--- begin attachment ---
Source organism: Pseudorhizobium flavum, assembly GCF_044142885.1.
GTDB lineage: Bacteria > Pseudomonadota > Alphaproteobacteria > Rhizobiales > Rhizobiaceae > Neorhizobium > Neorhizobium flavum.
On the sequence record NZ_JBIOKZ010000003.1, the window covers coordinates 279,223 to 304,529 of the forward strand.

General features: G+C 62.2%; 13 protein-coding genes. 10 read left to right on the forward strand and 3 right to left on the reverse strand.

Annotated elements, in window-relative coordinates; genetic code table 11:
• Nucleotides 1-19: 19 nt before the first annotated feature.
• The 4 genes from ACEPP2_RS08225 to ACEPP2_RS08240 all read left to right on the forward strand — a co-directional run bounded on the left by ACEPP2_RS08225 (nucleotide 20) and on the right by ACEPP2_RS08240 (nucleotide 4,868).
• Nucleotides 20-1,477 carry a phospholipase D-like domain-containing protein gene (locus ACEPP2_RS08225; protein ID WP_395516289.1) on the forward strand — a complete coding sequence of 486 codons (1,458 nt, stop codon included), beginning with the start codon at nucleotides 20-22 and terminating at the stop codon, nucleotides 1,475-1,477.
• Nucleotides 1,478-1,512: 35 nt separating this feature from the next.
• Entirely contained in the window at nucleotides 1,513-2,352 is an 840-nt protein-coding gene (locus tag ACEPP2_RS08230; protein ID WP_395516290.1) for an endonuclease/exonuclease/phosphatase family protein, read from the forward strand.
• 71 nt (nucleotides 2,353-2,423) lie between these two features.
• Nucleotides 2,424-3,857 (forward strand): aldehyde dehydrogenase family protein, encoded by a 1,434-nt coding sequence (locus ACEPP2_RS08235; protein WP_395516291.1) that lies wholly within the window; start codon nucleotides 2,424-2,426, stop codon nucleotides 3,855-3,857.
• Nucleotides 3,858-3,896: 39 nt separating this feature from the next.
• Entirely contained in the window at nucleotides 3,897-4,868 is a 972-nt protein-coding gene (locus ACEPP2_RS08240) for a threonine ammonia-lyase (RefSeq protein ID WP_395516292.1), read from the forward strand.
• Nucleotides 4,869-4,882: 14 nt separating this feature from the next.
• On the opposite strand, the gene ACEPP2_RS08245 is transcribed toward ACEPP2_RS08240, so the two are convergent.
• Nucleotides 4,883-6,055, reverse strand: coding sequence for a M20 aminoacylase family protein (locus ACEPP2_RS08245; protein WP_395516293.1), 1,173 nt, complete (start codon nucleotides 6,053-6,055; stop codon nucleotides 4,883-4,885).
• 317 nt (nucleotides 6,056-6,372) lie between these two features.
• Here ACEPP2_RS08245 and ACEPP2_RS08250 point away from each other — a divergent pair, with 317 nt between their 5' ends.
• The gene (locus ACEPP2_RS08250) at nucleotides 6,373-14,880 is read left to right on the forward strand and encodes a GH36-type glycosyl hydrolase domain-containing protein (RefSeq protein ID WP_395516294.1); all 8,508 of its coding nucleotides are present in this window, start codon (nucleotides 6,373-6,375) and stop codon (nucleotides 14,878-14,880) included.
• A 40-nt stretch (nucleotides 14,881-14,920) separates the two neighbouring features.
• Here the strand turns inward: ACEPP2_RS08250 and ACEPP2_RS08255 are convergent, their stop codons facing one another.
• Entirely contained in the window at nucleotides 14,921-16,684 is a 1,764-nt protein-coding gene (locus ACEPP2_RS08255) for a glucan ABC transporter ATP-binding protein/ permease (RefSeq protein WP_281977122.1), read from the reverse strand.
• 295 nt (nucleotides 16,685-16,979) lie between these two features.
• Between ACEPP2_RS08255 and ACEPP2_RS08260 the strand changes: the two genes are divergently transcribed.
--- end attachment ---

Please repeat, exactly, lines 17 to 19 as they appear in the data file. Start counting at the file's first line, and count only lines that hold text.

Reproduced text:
• Nucleotides 4,883-6,055, reverse strand: coding sequence for a M20 aminoacylase family protein (locus ACEPP2_RS08245; protein WP_395516293.1), 1,173 nt, complete (start codon nucleotides 6,053-6,055; stop codon nucleotides 4,883-4,885).
• 317 nt (nucleotides 6,056-6,372) lie between these two features.
• Here ACEPP2_RS08245 and ACEPP2_RS08250 point away from each other — a divergent pair, with 317 nt between their 5' ends.